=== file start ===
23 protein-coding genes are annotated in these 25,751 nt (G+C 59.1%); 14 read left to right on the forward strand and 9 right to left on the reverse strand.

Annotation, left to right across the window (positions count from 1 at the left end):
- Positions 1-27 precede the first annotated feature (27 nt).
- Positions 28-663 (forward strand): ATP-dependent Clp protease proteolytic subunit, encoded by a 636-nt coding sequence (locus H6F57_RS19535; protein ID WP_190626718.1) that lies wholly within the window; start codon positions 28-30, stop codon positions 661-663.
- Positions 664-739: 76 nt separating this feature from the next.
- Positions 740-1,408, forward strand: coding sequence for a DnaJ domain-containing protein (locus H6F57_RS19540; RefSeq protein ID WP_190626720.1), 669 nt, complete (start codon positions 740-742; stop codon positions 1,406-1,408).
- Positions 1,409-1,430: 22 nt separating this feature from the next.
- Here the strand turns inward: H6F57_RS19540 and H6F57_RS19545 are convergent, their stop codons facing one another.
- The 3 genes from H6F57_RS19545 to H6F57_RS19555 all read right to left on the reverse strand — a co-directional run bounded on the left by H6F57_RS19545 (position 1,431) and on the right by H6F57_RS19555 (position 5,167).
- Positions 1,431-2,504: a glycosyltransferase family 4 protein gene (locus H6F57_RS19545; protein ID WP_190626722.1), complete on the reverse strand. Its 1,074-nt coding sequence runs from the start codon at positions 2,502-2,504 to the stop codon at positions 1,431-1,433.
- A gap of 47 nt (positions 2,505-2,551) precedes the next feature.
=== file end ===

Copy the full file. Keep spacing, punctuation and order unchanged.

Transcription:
23 protein-coding genes are annotated in these 25,751 nt (G+C 59.1%); 14 read left to right on the forward strand and 9 right to left on the reverse strand.

Annotation, left to right across the window (positions count from 1 at the left end):
- Positions 1-27 precede the first annotated feature (27 nt).
- Positions 28-663 (forward strand): ATP-dependent Clp protease proteolytic subunit, encoded by a 636-nt coding sequence (locus H6F57_RS19535; protein ID WP_190626718.1) that lies wholly within the window; start codon positions 28-30, stop codon positions 661-663.
- Positions 664-739: 76 nt separating this feature from the next.
- Positions 740-1,408, forward strand: coding sequence for a DnaJ domain-containing protein (locus H6F57_RS19540; RefSeq protein ID WP_190626720.1), 669 nt, complete (start codon positions 740-742; stop codon positions 1,406-1,408).
- Positions 1,409-1,430: 22 nt separating this feature from the next.
- Here the strand turns inward: H6F57_RS19540 and H6F57_RS19545 are convergent, their stop codons facing one another.
- The 3 genes from H6F57_RS19545 to H6F57_RS19555 all read right to left on the reverse strand — a co-directional run bounded on the left by H6F57_RS19545 (position 1,431) and on the right by H6F57_RS19555 (position 5,167).
- Positions 1,431-2,504: a glycosyltransferase family 4 protein gene (locus H6F57_RS19545; protein ID WP_190626722.1), complete on the reverse strand. Its 1,074-nt coding sequence runs from the start codon at positions 2,502-2,504 to the stop codon at positions 1,431-1,433.
- A gap of 47 nt (positions 2,505-2,551) precedes the next feature.